Our preparation for the first Save Our Air data sprint in London introduced us to the contentious political landscape of air quality. In July 2017, the Departments for Environment, Food and Rural Affairs (Defra) and Transport (DfT) published the “UK plan for tackling roadside nitrogen dioxide concentrations.” Critics specifically accused the government of abdicating responsibility for tackling air pollution to regional and local government (Barnes et al, 2017). Advocacy group ClientEarth argued that government was “passing the buck” (ClientEarth, 2017) and the Local Government Association called for increased funding for local interventions and more national policies (LGA, 2018). London has itself been a site of high-profile finger pointing. On the one hand, the Mayor of London, Sadiq Khan, has been accused of insufficient action (Barrett et al, 2017) and on the other, he claimed that the national air quality plan lacked the “ambition” needed to support his work in London. This led us to think: might they be passing responsibility for air pollution like a hot potato? We became interested in how air pollution activists engaged with a range of actors – including government, civil society and businesses – and in particular how part of their work seemed to be to transform gridlocks of blame and standstill around air pollution into virtuous cycles and mutually reinforcing eddies of action. We were also fascinated at how an apparently local incident could be so interconnected to so many other societal settings, such that a story would travel from individual decisions in street scenes through to car manufacturers and regulators, tabloids and teachers, scientists and politicians, and back again. The idea for the tool emerged from an attempt to map the different routes to address air pollution at a local level. We used a hypothetical site of poor air quality in Camden as a launchpad to position activists in relation to the government, business and citizen-led interventions. As we plotted these actors, we identified many differing types and sites of intervention from targeted behaviour change interventions at hyper-local level to national policy initiatives, as well as actors implicated across them. Reviewing such a complex and varied field of possible policy initiatives, we asked:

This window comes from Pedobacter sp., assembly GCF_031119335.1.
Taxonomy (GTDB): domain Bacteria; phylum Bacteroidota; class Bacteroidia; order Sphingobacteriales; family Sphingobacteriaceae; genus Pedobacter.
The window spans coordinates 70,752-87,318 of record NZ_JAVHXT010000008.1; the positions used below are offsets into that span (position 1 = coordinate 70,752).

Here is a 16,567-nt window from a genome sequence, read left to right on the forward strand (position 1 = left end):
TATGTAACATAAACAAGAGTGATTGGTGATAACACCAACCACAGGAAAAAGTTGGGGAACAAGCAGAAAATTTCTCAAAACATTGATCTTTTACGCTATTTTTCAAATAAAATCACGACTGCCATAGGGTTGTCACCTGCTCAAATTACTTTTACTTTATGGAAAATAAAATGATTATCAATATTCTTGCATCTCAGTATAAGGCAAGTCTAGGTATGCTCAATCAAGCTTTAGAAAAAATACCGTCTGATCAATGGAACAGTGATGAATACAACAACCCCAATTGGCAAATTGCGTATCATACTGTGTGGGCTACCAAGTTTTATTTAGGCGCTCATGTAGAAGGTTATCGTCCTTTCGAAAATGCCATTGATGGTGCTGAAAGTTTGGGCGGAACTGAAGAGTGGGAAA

• Who do actors say is responsible for tackling air pollution? And what do they say these other actors should do?
  • How can data about what actors say about each other reveal controversies around air pollution? And what might visual representations of the fabric of responsibility do in relation to the issue?
These conversations led to an initial prototype of an interface for exploring who envisions whom to be responsible for what. We presented and gathered feedback on the initial prototype at a public workshop in Camden.

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Figures 2: (left) Early sketch of visualisation of actors. (right) Getting feedback from an activist in response to an early version of the Hot Potato Machine.